The artifact has also helped date the ancient Roman fort of Vindolanda.
The ruins of an early Christian church connected to a stretch of Hadrian’s Wall, located in Northumberland, have yielded the earliest known example of Christian graffiti in Britain. The images, which include crosses, chi-rhos, angels, a priestly figure, fish, a whale, and ships, were discovered on a chalice that was dated to the 5th century.
Dalya Alberge of the Guardian reports that the excavation was part of a larger effort at Vindolanda, an ancient Roman fort just south of Hadrian’s Wall. The chalice, made of lead, was discovered in 14 pieces underneath the altar, which, the report notes, saved it from complete destruction when the roof collapsed.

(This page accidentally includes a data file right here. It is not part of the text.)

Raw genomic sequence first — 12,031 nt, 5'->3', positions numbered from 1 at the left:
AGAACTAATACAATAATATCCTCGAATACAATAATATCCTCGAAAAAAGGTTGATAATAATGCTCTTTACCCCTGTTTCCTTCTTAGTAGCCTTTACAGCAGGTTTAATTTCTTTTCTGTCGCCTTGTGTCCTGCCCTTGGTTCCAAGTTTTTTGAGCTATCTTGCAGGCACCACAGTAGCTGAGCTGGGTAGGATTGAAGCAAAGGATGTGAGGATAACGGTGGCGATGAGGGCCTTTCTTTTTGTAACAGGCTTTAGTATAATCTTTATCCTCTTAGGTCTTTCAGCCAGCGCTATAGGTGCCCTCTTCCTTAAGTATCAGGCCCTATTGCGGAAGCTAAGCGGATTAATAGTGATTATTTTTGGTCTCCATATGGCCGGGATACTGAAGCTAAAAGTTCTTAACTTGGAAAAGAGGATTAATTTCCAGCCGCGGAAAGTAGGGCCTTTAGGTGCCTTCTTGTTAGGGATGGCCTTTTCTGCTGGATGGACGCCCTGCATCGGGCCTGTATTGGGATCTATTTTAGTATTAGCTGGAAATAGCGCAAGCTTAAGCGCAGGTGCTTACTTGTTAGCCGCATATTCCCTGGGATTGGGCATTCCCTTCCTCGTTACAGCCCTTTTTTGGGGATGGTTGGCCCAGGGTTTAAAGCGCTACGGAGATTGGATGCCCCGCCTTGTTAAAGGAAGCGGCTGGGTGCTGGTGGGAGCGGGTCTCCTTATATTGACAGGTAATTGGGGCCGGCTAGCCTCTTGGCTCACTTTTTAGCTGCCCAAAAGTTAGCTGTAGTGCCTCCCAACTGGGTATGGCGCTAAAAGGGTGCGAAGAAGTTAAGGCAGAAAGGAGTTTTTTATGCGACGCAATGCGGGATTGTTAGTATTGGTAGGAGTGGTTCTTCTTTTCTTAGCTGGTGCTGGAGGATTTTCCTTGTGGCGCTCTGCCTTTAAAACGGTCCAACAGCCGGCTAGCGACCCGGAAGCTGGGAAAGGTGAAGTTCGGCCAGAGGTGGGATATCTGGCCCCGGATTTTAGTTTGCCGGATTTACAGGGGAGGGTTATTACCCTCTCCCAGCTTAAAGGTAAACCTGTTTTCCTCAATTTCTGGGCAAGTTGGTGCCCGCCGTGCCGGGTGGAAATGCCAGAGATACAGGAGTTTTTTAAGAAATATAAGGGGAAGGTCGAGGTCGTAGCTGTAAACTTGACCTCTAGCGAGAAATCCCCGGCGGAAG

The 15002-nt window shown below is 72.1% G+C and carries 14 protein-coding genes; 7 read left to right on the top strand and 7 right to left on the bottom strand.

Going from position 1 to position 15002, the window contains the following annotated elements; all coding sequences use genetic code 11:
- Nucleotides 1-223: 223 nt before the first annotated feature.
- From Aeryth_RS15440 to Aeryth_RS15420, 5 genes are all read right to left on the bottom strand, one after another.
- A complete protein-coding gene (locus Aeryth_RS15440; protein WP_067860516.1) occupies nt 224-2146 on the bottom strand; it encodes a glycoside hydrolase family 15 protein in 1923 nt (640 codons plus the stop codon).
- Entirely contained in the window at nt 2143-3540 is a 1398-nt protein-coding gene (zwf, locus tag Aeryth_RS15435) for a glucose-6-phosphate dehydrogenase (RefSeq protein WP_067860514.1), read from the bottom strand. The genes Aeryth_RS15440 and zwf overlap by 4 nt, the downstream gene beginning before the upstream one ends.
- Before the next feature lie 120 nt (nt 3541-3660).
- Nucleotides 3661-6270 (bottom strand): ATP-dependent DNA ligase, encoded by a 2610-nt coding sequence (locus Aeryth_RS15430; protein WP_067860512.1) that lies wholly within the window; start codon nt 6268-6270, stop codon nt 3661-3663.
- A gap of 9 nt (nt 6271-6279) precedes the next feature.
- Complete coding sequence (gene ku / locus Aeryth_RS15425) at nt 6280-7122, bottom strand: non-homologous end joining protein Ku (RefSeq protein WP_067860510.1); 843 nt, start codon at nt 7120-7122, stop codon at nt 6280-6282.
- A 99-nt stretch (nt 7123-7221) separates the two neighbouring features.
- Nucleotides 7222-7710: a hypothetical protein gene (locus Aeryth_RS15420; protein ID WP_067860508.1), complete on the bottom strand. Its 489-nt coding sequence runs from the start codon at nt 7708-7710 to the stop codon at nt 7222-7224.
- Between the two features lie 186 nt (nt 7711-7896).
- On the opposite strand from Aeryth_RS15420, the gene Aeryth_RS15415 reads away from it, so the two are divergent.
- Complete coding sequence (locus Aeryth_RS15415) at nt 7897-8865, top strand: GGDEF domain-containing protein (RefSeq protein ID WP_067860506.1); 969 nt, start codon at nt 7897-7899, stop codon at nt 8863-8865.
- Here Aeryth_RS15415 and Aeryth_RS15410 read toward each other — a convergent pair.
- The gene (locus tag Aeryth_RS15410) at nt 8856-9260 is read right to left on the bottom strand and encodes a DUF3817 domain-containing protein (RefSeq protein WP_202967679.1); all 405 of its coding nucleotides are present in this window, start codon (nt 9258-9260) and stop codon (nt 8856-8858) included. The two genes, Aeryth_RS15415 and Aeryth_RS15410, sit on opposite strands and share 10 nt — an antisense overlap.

Alberge spoke with Dr David Petts, an expert in the Post-Roman period from Durham University, who highlighted the significance of the find. He said:
“When we think of graffiti, we tend to think it’s unauthorized vandalism. But we know from many medieval churches that people would put marks and symbols on buildings. What is unique about this is finding them on a vessel.”
The report goes on to note that alongside the images were letters in Latin, Greek, and possibly the old Irish language of Ogom; however, they have yet to translate any full words.
Alberge also spoke with Dr. Andrew Birley, director of Vindolanda excavations, who added that the dating of the chalice fragments has helped to fasten a date to the Vindolanda fort, which has been hard to place, as there have been few relics discovered within.
The chalice is soon to be displayed in the Vindolanda museum.